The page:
Gyotaku, the Japanese Art of Fishing

By Louise Irvine

The MAD Arts BAD Space II Gallery opens on February 20 at the Gallery of Amazing Things with an exhibition exploring the art of fishing. Florida-based artist, Alex Wexler, has revived Gyotaku, the traditional Japanese method of printing fish. From gyo meaning “fish”. and taku “rubbing”, this form of nature printing has been used by Japanese fisherman to record their trophy catches since the 1800s and it has evolved into an art form. Meet Alex and hear about his Gyotaku art on Saturday, February 20, and Sunday, February 21 at the Gallery of Amazing Things. WMODA will be open also on both days from 10 am to 4 pm with an exhibit celebrating the Art of Fishing Japanese style.

Alex Wexler began studying Marine Biology at the University of Miami though he soon realized that he enjoyed drawing and interacting with fish in the wild more than studying them in a textbook and he graduated with a major in Fine Art and Creative Writing. In 2015, Alex found a way to merge his two passions when he stumbled across the art of gyotaku. As his fascination grew, he began to experiment with the technique and make it his own. In addition to the printing technique, Alex enjoys illustrating marine life with ink and graphite, creating depictions of moments in time out on the water. He loves to relive the art of fishing and the beauty of the ocean. Alex also achieves this through his video work and finds joy in sharing that beauty with others.

In the original Japanese gyotaku process, the fish is dipped in non-toxic ink, covered with dampened rice paper, and rubbed to create an impression of the scales and fins. Before the days of photography, Japanese fishermen used to keep these materials on their boats to document the size and shape of their catch. Gradually they began adding to their prints with brushwork delineating the intricate details of the eye or the color of the scales.

Traditional gyotaku artists claim the three steps in the process are catch it, print it, and eat it. Alex Wexler has followed tradition and when we first met reminisced about a tuna which he used in his artwork demonstration and later enjoyed as sushi. People have been making prints from natural sources since ancient times but gyotaku emerged as an art form in mid-19th century Japan. The Honna Museum in Japan has the richest collection of historic gyotaku prints in the world including the earliest example, which traces the form of a carp caught in the Mogami River in 1857.

Yoshio Hiyama published the classic reference book on the subject in 1964, which helped introduce gyotaku to an international audience. Hiyama, who worked as a fisheries research scientist, recognized the potential of this printing process to teach anatomy in marine biology and for conservation work. There are two ways of applying gyotaku. For direct printing, ink is applied directly on the body of the fish, and then pressed with paper on top to receive the ink image. Indirect printing is similar to brass rubbing and creates an exact reproduction of the fish by applying paper to its body and rubbing with ink. Today, gyotaku has evolved into a genre of scientific illustration, an educational tool, and a modern art form.

Inspired by this fascinating process, we have created a display at WMODA celebrating The Art of Fishing Japanese style as seen through the eyes of pottery and porcelain artists. Printing from nature has a long history in the ceramic industry. For example, the Doulton pottery impressed leaves to create textured vases known as Natural Foliage Ware. The transfer printing method for decorating pottery dates to the mid-18th century and became hugely popular for tableware. Transferware often features densely crowded images but simpler printed designs in the Japanese taste prevailed in the late 19th century.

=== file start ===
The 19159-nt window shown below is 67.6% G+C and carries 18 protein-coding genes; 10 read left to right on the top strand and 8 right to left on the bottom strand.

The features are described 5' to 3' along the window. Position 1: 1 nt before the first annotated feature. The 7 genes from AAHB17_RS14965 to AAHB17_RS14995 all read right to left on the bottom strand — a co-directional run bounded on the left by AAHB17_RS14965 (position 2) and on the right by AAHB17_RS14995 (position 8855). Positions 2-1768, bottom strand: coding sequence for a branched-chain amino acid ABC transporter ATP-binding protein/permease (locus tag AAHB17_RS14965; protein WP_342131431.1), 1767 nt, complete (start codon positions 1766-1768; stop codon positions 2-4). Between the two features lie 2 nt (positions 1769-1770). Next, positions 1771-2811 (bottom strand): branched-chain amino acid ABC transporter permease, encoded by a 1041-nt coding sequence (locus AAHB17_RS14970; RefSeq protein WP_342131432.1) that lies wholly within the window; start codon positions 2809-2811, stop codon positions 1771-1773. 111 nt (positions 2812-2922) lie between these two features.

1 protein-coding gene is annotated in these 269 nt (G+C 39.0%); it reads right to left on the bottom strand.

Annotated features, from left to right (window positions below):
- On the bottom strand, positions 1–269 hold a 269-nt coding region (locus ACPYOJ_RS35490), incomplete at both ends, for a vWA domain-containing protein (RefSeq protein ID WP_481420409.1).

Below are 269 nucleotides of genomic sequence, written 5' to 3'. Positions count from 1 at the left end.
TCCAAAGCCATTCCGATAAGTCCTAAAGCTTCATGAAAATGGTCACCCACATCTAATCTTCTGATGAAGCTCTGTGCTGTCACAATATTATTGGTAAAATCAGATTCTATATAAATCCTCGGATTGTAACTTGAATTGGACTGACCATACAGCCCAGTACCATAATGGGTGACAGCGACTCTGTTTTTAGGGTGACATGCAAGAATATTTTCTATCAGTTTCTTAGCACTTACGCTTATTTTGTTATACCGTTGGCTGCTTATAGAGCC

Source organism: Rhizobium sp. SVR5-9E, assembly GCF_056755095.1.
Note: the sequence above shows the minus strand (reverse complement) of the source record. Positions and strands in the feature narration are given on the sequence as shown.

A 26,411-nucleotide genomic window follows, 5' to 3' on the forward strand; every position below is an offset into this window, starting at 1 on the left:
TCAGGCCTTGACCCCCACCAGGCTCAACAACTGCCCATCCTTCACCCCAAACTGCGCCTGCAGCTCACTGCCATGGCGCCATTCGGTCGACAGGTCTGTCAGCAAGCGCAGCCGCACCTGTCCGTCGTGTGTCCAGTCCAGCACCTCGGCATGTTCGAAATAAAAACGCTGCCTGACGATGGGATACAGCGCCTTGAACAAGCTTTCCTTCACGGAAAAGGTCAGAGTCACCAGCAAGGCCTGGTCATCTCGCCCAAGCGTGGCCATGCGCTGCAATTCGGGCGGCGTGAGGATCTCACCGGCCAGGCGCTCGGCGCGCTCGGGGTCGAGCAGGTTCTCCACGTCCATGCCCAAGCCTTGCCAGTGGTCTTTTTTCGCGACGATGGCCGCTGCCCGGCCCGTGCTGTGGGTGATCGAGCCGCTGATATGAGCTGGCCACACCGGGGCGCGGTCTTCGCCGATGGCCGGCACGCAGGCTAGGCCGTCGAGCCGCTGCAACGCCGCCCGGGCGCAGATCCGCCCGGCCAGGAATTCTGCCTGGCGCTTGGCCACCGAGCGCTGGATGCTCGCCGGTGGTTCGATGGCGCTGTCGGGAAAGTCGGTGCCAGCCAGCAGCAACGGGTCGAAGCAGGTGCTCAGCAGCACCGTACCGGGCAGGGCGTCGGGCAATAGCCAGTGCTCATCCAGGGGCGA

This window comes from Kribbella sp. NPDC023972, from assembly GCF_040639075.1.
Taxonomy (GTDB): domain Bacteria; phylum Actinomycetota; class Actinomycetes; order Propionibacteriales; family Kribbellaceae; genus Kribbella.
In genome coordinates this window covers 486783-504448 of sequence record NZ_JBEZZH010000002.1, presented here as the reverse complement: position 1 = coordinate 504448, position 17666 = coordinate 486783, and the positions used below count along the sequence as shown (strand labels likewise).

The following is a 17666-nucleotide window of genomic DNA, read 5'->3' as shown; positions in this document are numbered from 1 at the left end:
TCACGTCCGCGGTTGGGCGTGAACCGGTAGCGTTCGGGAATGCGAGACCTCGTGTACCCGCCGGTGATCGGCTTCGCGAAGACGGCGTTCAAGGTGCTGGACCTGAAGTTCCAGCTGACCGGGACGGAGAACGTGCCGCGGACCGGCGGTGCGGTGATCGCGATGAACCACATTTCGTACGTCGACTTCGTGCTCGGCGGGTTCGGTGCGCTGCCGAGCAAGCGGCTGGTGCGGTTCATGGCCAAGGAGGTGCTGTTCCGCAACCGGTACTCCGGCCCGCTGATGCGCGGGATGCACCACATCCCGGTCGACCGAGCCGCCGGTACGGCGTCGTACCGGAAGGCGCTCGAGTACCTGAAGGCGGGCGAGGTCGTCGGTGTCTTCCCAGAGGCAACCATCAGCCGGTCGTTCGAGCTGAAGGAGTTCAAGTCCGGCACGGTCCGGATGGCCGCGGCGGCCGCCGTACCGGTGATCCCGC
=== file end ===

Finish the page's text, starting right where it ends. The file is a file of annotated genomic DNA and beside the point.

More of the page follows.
Japan re-commenced trade with the West in 1853, after 100 years of isolation, and the work of Japanese artists became known in Europe. Ukiyo-e, the Japanese art of woodblock printing, was a huge influence on the early French Impressionist painters. The most iconic images include Hokusai’s Great Wave off Kanagawa and Hiroshige’s landscapes. Hiroshige also made twenty illustrations of fish in the 1830s for a set of prints known as Uozukushi, meaning every variety of fish. They are more realistic depictions of the natural world, influenced by the “nature-morte” designs found in western textbooks and zoological encyclopedias, which were introduced to Japan in the early 1800s.

By the early 1870s, the vogue for Japonisme was felt in the British ceramics industry during the Aesthetic movement when craftsmen interpreted motifs from Japanese prints for ornamental vases and dinnerware. The WMODA collection features some elegant fish and game plates produced by Sam Wilson for the Doulton factory in Burslem using a combination of printing and hand-coloring on an ivory ground. This technique was known in the industry as “print and tint” and these fish prints were enhanced with hand-colored fronds of seaweed. A typical Aesthetic interior of the late 19th century featured Japanese fans, screens, feathers, and china purchased from stores such as Liberty’s of London.

Asian art continued to influence European potters when they began experimenting with flambé transmutation glazes. In the early 1900s, the Doulton potteries developed iridescent glaze effects with ruby red flashed with blue and purple inspired by Chinese glazes of the Qing dynasty. Exotic fish designs printed in gold were a feature of their Sung collection and models of fish were produced in rouge flambé and Chinese Jade glazes.

Dive into WMODA on the weekend of February 20 and 21 to find out more about fishing in the fired arts and meet Alex Wexler at his gyotaku exhibit in the Gallery of Amazing Things.

Watch Alex Wexler at work